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Effect of climate change on Chennai

Published: 05th November 2016 04:00 AM  |   Last Updated: 04th November 2016 10:34 PM   |  A+A-

Climate change is real— irrespective of what some are trying to get people to believe! There is a certain point where we tip the earth out of its balance and it goes out of sync with nature. Yoga is the practice of maintaining an inner balance with consciousness. Similarly, it is imperative that humanity takes the balance of our planet seriously. Given the congestion problems and migration rates into our cities, it is indeed hard to maintain the subtle balance between development and the environment. 


Research from the Environmental Protective Agency (USA) states that — “Global climate change will affect people and the environment in many ways.” As of October 2016, 192 members of the UN Framework Convention on Climate Change signed the world’s first comprehensive climate agreement dealing with mitigation of greenhouse gas emissions, of which 94 including India have endorsed it. 


Impacts like stronger hurricanes and severe heat waves are nowadays life threatening, but others like spreading weeds seem less serious. Some effects like longer growing seasons for crops, might even be good! However, as the Earth keeps getting warmer, the balance tips towards the negative effects over the positive ones.


Like the many ‘Koshas’ surrounding our physical bodies, I believe there are many layers to the environment that need to be in balance to effectively stabilize climate change. These include Agriculture, Energy, Water Supply, Health, Plants, Animals, Ecosystems, Forests, Recreation and Coastal Areas. Today, I wanted to focus on the effect of climate change in coastal areas.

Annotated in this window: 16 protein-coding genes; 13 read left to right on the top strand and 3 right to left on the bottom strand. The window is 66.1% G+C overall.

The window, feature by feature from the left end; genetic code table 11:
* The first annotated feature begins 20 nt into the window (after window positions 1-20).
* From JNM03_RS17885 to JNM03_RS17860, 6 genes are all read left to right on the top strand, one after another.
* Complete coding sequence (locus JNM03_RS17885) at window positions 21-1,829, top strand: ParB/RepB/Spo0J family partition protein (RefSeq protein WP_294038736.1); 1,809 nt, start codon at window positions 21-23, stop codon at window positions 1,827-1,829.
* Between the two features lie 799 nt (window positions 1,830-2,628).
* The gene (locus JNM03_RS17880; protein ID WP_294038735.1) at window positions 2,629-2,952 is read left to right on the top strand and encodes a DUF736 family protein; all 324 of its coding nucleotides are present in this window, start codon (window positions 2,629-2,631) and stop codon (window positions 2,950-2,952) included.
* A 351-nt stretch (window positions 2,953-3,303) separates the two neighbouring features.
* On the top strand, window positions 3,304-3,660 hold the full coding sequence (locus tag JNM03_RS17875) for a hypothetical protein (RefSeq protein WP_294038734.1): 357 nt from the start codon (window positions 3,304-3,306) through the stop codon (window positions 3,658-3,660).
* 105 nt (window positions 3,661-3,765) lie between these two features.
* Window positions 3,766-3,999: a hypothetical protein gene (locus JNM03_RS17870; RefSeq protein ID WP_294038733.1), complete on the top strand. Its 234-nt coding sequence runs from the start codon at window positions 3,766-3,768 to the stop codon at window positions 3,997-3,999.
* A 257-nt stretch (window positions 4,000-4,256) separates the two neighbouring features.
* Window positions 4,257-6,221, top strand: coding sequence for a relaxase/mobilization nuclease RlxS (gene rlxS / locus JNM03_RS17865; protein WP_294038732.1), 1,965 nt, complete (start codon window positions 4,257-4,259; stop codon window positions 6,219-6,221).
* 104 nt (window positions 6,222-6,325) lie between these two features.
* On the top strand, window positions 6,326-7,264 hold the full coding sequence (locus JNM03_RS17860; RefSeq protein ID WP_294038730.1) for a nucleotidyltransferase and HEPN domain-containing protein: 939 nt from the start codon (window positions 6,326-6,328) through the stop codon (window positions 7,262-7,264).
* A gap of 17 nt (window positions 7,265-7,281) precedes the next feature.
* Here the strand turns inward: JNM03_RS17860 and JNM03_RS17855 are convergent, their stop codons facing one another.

Many research studies show that we will lose considerable landmass along the coasts if we do not address climate change. Cities like Chennai and Mumbai are especially at risk. Continuing to pollute as usual will be careless and courting huge natural disasters! 


As the Earth heats up, sea levels rise because warmer water takes up more space than colder water. This process is known as thermal expansion. Melting glaciers and ice sheets worsen the problem by adding even more water into the oceans. Rising seas will result in salt water entering bodies of fresh water. Hundreds of millions of people around the world live in coastal lowlying areas could easily be flooded. Sea Level Rise (SLR) will also erode beaches and damage many coastal wetlands. Stronger storms are caused due to warmer oceans and these could completely wipe out beaches and islands.


Limiting global temperature rise to 2C could still lock in up to six metres of global SLR by 2200! This means over quarter of the populations of major Asian cities like Shanghai, Hong Kong, Mumbai and Chennai could be well below the water line! Coastal cities must be prepared for the effects of SLR due to climate change. We need to protect or restore natural shoreline buffers like sand dunes and wetlands, improve storm drainage systems and build protective barriers as necessary. 


The more we learn about how climate change will affect people and the environment, the more we can see why people need to take action to reduce the greenhouse gas emissions that is the root cause. Let Chennai be forewarned to stay forearmed!

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